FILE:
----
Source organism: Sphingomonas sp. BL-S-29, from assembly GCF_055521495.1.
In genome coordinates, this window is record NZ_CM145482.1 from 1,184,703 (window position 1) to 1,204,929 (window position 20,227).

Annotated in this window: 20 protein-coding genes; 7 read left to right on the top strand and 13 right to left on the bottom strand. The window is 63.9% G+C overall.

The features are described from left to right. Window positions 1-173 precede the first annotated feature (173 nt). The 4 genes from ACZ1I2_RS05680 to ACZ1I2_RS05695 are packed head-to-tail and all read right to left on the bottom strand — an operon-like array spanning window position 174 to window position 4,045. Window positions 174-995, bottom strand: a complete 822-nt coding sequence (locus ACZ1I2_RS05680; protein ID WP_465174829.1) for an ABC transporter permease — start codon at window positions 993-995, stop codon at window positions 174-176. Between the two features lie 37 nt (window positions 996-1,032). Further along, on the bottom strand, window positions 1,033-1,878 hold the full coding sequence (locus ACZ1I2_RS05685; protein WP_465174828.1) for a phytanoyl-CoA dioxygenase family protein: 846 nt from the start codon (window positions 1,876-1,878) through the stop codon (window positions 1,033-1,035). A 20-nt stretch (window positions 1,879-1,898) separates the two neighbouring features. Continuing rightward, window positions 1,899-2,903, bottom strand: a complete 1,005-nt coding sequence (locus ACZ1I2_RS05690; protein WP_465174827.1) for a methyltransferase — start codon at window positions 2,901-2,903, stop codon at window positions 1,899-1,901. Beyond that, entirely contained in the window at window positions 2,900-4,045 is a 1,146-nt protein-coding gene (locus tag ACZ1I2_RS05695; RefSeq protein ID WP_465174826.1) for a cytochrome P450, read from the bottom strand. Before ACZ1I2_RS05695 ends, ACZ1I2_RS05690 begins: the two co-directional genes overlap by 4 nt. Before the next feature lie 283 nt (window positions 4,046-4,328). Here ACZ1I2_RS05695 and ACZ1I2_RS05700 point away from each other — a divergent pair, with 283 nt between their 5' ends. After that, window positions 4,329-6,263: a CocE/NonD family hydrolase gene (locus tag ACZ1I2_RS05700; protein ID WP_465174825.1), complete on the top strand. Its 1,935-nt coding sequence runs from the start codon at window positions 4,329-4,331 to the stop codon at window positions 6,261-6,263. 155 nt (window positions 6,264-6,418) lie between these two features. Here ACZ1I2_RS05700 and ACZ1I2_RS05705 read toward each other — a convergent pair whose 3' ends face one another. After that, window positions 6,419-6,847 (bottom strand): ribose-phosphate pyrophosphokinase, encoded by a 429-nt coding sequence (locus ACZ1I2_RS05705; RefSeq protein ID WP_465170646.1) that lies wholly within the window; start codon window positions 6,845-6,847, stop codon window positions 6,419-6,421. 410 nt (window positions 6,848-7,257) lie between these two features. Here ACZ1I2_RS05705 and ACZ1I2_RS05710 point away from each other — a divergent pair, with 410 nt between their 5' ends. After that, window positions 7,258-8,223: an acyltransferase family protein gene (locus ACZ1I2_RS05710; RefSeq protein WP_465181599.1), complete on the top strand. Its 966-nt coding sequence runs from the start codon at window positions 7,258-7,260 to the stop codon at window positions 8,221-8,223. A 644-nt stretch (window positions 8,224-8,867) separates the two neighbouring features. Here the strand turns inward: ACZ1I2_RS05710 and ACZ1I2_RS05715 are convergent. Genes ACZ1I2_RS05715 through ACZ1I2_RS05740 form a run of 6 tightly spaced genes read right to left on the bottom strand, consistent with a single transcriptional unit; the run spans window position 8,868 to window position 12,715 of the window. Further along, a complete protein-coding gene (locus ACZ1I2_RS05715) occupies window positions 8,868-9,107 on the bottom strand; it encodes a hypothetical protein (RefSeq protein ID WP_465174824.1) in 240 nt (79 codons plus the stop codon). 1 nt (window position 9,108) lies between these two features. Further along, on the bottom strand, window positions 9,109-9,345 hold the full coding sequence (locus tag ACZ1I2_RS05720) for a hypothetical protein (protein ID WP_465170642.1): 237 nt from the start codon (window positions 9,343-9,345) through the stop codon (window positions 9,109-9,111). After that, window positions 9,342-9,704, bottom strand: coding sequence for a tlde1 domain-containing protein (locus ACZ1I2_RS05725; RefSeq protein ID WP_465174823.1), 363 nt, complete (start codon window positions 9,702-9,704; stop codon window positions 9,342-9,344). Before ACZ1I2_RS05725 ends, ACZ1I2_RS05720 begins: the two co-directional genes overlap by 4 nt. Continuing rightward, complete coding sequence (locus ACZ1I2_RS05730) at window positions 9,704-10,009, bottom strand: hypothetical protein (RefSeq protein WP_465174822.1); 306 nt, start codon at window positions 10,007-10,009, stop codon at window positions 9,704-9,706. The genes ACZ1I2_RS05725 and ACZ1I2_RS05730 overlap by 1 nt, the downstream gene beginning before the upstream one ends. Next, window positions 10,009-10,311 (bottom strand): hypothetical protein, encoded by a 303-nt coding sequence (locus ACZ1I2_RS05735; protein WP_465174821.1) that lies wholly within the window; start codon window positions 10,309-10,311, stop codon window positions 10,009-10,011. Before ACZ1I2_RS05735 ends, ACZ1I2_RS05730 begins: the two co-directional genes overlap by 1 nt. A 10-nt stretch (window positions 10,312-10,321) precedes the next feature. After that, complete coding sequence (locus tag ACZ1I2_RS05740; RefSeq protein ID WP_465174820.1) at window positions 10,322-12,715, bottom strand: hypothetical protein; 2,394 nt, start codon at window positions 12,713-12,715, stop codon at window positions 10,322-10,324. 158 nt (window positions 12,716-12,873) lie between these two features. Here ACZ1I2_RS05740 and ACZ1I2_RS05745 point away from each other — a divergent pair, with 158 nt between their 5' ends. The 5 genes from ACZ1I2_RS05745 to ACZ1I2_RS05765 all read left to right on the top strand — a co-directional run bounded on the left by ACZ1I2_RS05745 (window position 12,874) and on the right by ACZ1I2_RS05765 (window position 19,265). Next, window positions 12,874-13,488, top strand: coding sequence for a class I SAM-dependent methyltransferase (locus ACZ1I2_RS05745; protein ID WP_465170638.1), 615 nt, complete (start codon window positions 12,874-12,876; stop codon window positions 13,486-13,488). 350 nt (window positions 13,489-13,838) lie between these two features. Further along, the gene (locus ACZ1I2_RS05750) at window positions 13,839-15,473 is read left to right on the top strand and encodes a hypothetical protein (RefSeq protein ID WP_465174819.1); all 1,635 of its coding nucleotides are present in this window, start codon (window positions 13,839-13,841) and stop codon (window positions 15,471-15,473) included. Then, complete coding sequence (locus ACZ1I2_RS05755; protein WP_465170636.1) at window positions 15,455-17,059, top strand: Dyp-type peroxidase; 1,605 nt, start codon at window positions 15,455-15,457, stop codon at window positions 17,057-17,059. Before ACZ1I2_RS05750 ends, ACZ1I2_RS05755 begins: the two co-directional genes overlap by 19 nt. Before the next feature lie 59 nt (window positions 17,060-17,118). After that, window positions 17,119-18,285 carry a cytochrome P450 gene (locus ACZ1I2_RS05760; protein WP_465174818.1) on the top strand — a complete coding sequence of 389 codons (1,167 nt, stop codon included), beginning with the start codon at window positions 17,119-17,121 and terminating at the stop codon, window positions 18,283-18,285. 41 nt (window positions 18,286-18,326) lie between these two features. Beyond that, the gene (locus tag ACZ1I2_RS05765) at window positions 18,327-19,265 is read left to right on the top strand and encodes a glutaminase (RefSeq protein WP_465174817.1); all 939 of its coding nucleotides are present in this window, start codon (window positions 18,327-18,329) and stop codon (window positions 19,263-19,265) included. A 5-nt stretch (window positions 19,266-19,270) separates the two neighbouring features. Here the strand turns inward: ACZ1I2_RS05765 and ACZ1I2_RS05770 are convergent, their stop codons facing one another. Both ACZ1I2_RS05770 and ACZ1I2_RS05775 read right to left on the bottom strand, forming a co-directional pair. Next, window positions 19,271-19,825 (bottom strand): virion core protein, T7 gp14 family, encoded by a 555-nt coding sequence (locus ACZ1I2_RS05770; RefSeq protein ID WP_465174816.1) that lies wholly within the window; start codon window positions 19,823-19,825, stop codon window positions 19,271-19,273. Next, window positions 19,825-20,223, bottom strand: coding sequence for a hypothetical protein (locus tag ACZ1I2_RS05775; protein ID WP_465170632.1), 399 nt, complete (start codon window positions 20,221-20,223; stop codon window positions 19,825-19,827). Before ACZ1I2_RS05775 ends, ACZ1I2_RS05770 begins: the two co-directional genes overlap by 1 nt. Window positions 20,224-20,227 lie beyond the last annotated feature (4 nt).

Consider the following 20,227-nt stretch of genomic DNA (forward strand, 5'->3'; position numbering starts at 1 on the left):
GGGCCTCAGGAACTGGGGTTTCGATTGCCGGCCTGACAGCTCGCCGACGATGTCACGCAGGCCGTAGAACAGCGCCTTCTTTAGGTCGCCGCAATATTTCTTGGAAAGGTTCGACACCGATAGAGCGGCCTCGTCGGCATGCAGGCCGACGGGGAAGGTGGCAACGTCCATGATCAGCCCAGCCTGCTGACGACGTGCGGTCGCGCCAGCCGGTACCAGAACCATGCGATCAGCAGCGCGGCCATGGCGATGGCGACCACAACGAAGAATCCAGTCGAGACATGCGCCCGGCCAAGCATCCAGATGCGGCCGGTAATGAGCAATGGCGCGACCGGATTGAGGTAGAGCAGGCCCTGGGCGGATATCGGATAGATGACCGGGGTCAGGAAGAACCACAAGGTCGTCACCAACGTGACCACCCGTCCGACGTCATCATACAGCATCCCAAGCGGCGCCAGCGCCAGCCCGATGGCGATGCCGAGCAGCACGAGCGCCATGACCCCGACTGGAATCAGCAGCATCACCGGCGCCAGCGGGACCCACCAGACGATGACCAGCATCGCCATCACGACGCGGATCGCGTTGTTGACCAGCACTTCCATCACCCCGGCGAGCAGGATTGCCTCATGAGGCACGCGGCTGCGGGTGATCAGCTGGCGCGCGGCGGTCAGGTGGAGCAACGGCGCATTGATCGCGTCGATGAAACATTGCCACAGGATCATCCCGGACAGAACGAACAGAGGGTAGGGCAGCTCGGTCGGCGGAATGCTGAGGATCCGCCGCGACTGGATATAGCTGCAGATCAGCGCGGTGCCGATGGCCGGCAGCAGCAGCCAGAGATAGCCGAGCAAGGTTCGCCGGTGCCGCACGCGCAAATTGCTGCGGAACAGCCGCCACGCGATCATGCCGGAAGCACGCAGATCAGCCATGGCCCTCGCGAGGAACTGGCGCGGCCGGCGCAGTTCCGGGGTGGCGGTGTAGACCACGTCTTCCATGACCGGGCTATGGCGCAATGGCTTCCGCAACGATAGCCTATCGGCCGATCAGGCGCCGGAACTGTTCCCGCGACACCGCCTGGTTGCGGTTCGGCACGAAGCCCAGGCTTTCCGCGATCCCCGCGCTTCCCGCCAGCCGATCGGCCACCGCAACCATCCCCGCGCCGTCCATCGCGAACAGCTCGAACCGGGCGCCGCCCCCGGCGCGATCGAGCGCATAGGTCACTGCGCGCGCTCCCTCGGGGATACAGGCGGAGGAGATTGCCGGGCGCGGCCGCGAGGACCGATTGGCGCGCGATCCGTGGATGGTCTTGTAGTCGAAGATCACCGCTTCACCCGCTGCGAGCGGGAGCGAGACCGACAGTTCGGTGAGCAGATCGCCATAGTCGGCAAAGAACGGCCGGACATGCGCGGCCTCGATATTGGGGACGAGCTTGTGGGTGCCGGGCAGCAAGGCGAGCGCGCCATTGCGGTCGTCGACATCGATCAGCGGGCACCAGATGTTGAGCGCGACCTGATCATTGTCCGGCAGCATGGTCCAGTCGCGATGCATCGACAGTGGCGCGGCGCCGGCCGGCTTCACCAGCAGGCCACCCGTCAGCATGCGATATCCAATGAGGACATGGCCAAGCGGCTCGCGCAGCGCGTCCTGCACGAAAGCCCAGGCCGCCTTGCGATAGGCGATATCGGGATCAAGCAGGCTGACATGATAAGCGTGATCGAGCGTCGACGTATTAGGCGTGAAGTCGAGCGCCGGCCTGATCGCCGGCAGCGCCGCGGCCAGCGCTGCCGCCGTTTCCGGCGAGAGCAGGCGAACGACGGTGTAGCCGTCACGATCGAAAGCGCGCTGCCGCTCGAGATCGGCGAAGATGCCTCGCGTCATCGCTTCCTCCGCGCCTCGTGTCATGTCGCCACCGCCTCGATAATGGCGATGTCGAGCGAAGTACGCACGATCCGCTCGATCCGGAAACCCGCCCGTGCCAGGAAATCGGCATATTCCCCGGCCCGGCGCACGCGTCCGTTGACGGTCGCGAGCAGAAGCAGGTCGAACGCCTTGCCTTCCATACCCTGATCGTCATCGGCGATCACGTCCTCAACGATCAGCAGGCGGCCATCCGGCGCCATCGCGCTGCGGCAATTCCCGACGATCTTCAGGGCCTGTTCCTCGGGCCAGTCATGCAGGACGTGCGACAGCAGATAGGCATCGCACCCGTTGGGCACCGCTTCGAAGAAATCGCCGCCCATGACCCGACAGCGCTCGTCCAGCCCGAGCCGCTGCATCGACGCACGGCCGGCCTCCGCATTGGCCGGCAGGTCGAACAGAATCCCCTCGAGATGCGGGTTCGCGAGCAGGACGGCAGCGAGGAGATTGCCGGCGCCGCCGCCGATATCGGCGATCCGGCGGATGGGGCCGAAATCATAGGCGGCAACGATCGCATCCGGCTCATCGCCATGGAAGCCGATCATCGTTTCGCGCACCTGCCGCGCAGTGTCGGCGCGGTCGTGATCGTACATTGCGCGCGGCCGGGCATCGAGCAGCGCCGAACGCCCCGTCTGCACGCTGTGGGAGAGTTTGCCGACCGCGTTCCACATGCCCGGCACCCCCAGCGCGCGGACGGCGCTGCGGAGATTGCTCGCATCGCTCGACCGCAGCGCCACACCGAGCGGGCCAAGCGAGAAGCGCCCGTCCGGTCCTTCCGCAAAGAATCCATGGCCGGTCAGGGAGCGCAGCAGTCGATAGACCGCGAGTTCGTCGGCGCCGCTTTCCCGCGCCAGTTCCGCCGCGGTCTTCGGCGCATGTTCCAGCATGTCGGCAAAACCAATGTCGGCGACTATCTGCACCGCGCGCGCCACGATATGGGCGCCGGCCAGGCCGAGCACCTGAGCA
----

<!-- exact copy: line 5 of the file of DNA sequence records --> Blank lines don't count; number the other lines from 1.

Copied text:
Consider the following 20,227-nt stretch of genomic DNA (forward strand, 5'->3'; position numbering starts at 1 on the left):